Coming up on the calendar there will be limited time exhibits, the Taste of Puglia, Italy, (October 19-28) and the Greek Island Wine Bar (October 26-November 4). By the time you're done walking around all those exhibits, you're bound to have completed at least a half-marathon!

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TAKE A WALK TO
FUTURE WORLD
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If the walk around World Showcase doesn't wear you out, don't worry -- the festival has spread out a little bit more geographically, which will certainly add to your total step count. This year, the Festival Welcome Center, previously located in Innoventions, is housed in the Wonders of Life pavilion in Future World East. This new location is the center for the complimentary wine seminars offered during the Festival. Don't think just because these have moved to a more out-of-the-way location that they'll be any easier to get into, though -- they are extremely popular and visitors line up as much as an hour -- or even more -- beforehand. Be sure to check the Festival program and plan accordingly. The pavilion is also the site of the "Wonder Bar," where you can purchase beer, wine and champagne by the glass, to sip as you browse around the festival wine and book shops. In addition, a number of chefs and presenters will hold book-signings at this location, and this is where a variety of Food & Wine Festival merchandise (clothing, wine and cooking-related gadgets, etc.) is sold.

As you walk back from Future World toward World Showcase, you'll pass the Odyssey just before you get to Mexico -- it again is the spot for a number of festival cooking events, both complimentary and paid (see the Festival program for events and times). The Odyssey Chef's Showplace will host Sweet Sundays, Exquisite Evenings, Kitchen Conversations, and more, which feature respected chefs from all over the world, including several celebrity chefs, such as Iron Chef America's Cat Cora and Todd English. Many of these ticketed events are already sold out, but if you're lucky enough to attend one, you definitely won't regret it.

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BEYOND EPCOT
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This year, more than ever before, the Food & Wine Festival seems to have extended its reach into the whole of Walt Disney World. A number of signature dining experiences and other events take place at the Disney resort hotels' premiere restaurants and beyond, such as Jiko at the Animal Kingdom Lodge, the California Grill at the Contemporary, and even Todd English's bluezoo at the Walt Disney World Dolphin.

Having attended both the "Inspirations from India" lunch that was held at Jiko, and one of the Afternoon Teas with Stephen Twining (held at Ariel's at the Beach Club), I can tell you that, in my opinion, these events are worth the extra distance you have to travel to reach them. Based on these two events, also, I would say that they are worth the extra expense -- and believe me, they aren't INexpensive.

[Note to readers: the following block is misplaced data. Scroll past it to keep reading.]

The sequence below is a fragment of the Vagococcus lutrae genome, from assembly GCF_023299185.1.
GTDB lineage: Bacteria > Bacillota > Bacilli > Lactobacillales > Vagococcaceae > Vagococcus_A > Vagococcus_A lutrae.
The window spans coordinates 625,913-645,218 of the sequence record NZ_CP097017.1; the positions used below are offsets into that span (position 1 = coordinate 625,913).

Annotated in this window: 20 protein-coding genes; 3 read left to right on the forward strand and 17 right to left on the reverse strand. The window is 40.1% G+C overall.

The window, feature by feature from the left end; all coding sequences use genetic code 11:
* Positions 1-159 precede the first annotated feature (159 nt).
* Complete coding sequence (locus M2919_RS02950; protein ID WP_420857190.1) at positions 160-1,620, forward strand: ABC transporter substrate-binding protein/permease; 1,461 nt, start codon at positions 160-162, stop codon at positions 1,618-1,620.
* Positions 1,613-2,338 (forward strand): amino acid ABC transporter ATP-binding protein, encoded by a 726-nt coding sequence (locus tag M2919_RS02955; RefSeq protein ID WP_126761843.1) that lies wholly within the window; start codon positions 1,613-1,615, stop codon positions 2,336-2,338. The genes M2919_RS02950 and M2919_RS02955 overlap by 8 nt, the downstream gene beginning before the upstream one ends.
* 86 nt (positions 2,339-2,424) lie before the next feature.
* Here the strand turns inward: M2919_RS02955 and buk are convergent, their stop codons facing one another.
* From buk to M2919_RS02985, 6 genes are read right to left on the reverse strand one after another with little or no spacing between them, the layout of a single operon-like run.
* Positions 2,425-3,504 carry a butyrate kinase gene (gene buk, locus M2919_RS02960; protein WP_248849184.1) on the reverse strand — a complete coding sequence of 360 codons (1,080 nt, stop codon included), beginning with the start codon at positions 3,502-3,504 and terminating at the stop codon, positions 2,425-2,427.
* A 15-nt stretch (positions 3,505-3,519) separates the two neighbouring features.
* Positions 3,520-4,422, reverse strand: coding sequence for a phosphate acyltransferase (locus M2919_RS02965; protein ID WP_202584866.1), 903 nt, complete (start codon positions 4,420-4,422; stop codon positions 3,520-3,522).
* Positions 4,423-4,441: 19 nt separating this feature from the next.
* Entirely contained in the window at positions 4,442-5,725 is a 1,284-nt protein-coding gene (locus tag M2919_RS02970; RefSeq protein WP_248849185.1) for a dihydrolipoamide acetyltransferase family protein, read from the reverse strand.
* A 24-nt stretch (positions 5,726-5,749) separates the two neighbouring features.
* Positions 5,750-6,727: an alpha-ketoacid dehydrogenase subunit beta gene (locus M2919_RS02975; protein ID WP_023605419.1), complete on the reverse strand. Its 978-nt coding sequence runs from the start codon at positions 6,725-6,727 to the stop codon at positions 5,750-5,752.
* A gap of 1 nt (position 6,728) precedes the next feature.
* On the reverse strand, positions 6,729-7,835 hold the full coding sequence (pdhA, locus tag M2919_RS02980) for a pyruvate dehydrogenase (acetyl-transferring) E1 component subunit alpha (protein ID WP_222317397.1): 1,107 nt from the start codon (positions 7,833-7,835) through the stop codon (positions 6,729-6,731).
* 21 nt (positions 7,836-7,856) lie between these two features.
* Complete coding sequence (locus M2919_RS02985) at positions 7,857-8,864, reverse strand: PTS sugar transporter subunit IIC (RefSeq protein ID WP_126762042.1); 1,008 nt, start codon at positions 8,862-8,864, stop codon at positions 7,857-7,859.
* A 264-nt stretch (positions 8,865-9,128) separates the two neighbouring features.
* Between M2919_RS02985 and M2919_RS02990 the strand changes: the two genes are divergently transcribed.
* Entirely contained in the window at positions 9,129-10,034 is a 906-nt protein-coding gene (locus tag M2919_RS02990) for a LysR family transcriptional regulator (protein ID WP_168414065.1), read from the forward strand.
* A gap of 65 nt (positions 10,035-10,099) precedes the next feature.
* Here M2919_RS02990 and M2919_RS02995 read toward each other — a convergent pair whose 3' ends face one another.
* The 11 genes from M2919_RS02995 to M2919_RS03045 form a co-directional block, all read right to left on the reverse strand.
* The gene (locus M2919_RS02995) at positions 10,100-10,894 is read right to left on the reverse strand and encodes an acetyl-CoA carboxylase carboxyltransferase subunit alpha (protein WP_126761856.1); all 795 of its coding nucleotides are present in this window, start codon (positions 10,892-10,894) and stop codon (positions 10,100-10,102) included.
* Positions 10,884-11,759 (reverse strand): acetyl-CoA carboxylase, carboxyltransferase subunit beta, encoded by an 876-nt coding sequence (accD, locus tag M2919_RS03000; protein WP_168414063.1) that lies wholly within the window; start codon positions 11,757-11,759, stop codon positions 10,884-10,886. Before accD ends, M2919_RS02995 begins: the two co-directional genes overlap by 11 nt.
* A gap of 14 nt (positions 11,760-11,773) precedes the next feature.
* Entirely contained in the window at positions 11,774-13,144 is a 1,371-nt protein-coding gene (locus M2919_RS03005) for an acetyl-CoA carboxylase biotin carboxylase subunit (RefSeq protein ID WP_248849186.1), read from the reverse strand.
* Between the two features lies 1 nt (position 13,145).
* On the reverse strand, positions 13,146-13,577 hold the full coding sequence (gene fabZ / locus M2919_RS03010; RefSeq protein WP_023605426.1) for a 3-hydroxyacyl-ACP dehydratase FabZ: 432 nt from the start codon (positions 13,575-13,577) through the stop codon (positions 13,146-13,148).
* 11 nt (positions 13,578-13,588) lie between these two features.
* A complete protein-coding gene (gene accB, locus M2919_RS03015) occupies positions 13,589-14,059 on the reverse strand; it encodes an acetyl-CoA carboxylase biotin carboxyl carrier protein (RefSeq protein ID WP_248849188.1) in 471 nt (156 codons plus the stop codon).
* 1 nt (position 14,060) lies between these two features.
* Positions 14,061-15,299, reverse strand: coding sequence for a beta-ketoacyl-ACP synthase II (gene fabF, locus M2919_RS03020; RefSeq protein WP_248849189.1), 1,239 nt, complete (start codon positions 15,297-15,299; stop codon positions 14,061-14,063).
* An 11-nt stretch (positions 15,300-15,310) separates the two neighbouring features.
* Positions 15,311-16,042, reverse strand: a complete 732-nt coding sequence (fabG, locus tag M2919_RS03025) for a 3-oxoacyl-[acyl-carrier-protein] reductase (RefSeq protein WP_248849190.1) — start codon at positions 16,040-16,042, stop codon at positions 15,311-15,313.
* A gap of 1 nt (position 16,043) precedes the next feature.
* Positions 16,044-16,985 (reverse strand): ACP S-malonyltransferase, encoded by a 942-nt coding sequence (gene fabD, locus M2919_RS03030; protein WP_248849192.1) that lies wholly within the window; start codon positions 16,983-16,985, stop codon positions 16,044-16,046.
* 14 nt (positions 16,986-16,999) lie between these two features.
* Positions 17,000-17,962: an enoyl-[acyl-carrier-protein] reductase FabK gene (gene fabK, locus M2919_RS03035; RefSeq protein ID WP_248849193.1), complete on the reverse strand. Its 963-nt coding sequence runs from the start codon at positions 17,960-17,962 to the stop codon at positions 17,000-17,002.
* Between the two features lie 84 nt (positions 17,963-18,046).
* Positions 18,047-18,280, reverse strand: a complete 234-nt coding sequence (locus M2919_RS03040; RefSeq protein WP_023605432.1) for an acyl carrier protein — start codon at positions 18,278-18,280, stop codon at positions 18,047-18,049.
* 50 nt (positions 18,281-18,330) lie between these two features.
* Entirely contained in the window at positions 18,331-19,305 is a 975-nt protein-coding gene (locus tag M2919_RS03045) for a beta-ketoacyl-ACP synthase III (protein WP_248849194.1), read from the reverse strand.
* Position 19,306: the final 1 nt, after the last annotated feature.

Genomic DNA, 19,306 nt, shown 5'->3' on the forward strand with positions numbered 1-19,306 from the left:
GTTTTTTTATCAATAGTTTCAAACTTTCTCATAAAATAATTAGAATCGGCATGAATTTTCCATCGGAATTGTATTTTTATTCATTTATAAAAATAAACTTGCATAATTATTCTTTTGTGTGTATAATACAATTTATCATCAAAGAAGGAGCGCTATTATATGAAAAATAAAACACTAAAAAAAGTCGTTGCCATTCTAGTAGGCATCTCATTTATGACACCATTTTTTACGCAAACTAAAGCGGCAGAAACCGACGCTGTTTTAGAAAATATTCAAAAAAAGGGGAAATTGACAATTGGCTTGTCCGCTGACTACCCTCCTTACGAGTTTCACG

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ALL THE REST
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As for the rest of the festival's happenings, well, it offers many of the same events that I've talked about over the past few years -- the Eat to the Beat Concerts that are held nightly in the America Gardens Theater, the weekly Party for the Senses tasting extravaganza held at the World Showplace, the usual activities for kids at the Kidcot Fun Stops around Epcot and in the Land. While these may not change much from year to year, that does not lessen their appeal, and I would recommend that you check them out for yourselves if you're heading to Walt Disney World for the festival.

You'll find reviews of many of these events on AllEars.net in the next few days. And I hope you'll see that, despite the fact that I walked the equivalent of a marathon while experiencing all the events and sampling all the delightful tastes that I could, there is no one else's shoes I would have rather been in.

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VITAL INFO
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Epcot's 12th Annual International Food and Wine Festival runs daily through November 11, 2007. Admission to the Festival is included with your park admission, but there are several special events that are an additional (and often hefty) charge. Many events are sold out, but some openings remain, particularly for the Party for the Senses. To make reservations, contact 407-WDW-FEST. And if you're thinking ahead to next year, the dates have already been announced: September 26-November 9, 2008. Remember that reservations for many of the ticketed events go fast -- be sure to watch AllEars.net and the ALL EARS® newsletter for an announcement, probably sometime in July, concerning reservations for the 2008 Festival.

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RELATED LINKS
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Food and Wine General Info

Take the Food and Wine International Marketplace (Food Booth) Survey! Tell us what you thought of the samples!

Don't forget to check AllEars.net in the coming days as we add more photos and reviews of special events, such as Party for the Senses and Afternoon Tea with Stephen Twining!